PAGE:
Are you struggling to hit your daily step goal? Getting in those 10,000 steps can be a challenge, especially if you have a sedentary job or limited mobility. But don’t worry, there are plenty of ways to increase your daily step count and get the health benefits of regular physical activity.
First, let’s talk about why 10,000 steps is important. The idea of 10,000 steps originated from a marketing campaign for a Japanese pedometer in the 1960s. However, the number has since been backed up by research showing that taking 10,000 steps per day can have numerous health benefits. These include weight loss, improved cardiovascular health, and reduced risk of chronic diseases like diabetes and heart disease.
Walk at lunch.
Walk around the block during lunch.
Take a walk in the park, if you’re lucky enough to work near one.
Walk around the mall when it’s closed, or even better—during business hours! (I don’t know why I didn’t think of this before.)
Walk around your office building and get some fresh air while you’re at it.
Take a walk on the school grounds if you teach there, or just take your kids for a stroll around campus on their lunch break.
If all else fails and you have no other options in sight: go for a pleasant stroll through your neighborhood as long as it’s safe to do so! You never know—you may find something interesting along the way!
Take your dog for a walk.
Dogs need exercise, too! A dog walk is a great way to get your daily steps in and bond with your pup.
Dogs need to burn off energy. There are few things in life that can’t be improved by just going for a walk. This includes dogs, who can become bored, frustrated or destructive when they don’t get enough exercise.
Dogs need socialization opportunities. Even if you think your dog loves being alone all day while you’re at work (and they probably do), taking them out into the world will give them an opportunity to meet other dogs and people—which will make them happier than anything else could!
Dogs need fresh air and sunshine: They also love being outside on nice days where they can sniff around and explore new things like trees or squirrels or fire hydrants (the list goes on).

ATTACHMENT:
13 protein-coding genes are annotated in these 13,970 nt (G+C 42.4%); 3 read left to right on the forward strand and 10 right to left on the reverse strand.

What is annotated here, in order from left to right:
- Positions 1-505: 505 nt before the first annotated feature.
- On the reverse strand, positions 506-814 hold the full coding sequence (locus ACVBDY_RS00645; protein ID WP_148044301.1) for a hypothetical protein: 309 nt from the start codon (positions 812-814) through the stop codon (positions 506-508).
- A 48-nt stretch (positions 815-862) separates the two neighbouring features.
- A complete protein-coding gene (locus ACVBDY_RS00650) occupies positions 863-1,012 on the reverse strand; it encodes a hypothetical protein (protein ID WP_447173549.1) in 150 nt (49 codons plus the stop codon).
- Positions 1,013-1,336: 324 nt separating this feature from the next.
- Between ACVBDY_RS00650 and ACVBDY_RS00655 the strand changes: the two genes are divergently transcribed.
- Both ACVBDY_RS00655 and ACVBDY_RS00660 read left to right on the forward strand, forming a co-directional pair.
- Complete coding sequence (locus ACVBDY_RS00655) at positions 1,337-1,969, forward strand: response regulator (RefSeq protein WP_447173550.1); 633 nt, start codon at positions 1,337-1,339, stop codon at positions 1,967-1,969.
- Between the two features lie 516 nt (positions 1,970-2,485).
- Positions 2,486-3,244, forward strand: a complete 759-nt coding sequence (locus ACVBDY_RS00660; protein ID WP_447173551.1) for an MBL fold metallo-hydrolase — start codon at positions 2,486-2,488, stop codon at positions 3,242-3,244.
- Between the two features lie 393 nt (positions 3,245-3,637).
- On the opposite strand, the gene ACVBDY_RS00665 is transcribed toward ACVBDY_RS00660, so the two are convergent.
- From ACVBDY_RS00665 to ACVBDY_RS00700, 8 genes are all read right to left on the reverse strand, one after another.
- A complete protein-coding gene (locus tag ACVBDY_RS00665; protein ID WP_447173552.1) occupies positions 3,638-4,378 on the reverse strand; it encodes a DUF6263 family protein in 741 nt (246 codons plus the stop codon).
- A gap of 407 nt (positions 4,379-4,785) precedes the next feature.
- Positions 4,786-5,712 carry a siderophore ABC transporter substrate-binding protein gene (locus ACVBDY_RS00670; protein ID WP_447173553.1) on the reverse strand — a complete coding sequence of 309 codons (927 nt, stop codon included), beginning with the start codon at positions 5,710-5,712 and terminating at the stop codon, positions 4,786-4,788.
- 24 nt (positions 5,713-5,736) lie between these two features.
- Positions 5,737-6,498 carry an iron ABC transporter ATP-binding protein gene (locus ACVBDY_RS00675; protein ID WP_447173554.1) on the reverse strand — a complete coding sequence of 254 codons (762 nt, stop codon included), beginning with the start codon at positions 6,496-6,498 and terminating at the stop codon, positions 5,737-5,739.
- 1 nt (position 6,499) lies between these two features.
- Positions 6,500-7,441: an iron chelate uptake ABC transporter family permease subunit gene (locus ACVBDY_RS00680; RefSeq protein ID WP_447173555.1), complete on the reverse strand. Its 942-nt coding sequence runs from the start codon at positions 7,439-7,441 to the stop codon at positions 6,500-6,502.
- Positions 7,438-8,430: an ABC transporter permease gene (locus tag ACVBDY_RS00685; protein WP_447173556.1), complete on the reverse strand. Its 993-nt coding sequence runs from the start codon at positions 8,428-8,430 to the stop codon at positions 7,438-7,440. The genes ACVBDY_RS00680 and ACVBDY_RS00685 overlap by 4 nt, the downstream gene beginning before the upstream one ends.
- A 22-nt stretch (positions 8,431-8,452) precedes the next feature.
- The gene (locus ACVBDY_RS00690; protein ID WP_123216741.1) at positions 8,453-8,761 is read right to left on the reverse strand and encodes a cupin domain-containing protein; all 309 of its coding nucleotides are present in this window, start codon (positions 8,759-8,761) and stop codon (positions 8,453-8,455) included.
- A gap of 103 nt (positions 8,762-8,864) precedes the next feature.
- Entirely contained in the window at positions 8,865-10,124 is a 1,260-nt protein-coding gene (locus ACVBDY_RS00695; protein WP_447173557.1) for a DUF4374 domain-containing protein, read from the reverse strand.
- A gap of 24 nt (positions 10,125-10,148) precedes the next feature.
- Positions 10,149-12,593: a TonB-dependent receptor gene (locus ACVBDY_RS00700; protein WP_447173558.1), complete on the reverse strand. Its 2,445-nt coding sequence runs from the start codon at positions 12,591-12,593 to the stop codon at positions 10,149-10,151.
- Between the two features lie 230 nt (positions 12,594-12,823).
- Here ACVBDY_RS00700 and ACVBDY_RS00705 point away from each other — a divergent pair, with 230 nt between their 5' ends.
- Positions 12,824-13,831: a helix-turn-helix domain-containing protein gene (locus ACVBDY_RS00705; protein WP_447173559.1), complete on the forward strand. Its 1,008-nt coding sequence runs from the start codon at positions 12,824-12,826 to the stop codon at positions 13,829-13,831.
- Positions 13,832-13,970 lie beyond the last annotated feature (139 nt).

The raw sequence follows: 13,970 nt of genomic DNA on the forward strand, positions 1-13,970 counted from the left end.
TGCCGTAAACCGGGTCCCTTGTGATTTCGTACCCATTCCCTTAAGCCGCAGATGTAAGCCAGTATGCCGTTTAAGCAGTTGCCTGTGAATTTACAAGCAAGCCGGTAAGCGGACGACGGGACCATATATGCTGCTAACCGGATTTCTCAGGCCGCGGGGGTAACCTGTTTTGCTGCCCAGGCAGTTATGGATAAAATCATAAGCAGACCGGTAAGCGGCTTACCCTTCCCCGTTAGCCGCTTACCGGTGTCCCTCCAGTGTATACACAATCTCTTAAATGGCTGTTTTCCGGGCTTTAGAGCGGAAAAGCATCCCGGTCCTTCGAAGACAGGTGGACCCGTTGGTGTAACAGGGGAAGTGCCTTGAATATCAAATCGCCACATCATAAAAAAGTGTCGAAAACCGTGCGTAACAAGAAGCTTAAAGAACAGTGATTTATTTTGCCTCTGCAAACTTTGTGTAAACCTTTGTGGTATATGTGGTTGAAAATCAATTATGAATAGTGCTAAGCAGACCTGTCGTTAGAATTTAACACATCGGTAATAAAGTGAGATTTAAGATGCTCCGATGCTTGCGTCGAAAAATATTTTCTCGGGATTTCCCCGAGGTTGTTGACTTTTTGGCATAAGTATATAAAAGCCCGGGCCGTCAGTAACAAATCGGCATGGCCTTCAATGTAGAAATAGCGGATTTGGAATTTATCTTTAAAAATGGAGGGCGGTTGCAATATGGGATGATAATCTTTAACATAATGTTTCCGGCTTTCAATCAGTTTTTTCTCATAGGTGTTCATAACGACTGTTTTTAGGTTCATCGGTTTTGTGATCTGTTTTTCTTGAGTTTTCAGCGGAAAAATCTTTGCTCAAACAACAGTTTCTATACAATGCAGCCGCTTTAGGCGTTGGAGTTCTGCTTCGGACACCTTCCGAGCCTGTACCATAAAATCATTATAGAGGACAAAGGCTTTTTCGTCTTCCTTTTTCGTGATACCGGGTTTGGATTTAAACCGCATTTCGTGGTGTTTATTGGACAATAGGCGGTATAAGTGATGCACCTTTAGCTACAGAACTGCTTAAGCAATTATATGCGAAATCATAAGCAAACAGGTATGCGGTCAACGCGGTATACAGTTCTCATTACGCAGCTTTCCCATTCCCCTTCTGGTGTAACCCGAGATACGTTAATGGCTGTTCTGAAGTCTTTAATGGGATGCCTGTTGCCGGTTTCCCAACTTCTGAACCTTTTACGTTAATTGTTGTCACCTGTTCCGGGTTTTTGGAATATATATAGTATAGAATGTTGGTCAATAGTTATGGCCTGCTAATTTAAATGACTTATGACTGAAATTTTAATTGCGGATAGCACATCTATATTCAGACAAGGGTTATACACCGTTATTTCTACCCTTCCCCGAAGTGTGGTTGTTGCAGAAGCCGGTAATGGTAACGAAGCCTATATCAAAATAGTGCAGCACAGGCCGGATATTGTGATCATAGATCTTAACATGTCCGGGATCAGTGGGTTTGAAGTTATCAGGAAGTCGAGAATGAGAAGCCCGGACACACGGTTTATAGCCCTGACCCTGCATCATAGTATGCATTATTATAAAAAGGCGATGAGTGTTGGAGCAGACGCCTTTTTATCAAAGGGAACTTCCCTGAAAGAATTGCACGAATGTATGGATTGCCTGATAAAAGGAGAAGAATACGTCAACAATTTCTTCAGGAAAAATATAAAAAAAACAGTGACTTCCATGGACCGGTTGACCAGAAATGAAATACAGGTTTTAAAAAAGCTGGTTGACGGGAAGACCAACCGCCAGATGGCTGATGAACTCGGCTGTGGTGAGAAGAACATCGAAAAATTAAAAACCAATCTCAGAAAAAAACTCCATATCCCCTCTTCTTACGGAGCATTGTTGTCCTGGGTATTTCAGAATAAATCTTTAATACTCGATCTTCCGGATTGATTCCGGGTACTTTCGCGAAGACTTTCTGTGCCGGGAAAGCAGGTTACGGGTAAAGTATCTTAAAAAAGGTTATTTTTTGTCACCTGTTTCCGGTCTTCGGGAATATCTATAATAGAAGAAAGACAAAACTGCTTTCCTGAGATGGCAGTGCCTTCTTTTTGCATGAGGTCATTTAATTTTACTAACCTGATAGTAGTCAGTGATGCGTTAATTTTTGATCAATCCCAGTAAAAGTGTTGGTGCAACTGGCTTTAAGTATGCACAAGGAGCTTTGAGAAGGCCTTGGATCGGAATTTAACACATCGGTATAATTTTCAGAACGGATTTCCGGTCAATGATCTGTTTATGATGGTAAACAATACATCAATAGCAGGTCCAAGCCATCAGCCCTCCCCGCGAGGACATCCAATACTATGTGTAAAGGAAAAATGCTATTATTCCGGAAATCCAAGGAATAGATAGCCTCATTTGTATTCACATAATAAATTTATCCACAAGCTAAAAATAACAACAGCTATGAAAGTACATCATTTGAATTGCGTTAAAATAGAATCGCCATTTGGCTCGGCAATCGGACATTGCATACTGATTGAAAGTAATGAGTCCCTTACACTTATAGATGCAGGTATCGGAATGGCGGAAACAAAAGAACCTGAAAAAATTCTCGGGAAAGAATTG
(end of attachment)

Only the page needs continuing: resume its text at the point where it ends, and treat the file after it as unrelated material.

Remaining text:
Park further away in the parking lot.
Park further away in the parking lot. When you’re driving around looking for a spot, don’t just follow the crowd and park as close to the door as possible. Park in the back of the lot, or on an opposite side of where everyone else is parked. If you can find shade (or if it’s not too hot), park there instead of under direct sunlight. If your office has assigned parking spots, be sure to get one on your side of town—it’ll save time and money!
Get off a stop or two earlier
If you’re commuting by train, bus or a matatu, get off a stop or two early and walk the rest of the way to work. You’ll have more time to listen to music, talk on the phone, catch up on news and make a to-do list. It might feel like a hassle at first but once you’re in the habit of walking instead of taking public transit every day it will become second nature.
Listen to music while you walk.
Walking is a great way to get some exercise and stay in shape, but it can be hard to find time in your schedule. Music is a great way to make even the longest workout feel shorter, so listen to music you enjoy while you walk!
While walking, try listening to music that makes you want to walk faster or further than normal. This can help motivate you during your workouts and keep them from feeling boring.
Talk on the phone while you walk.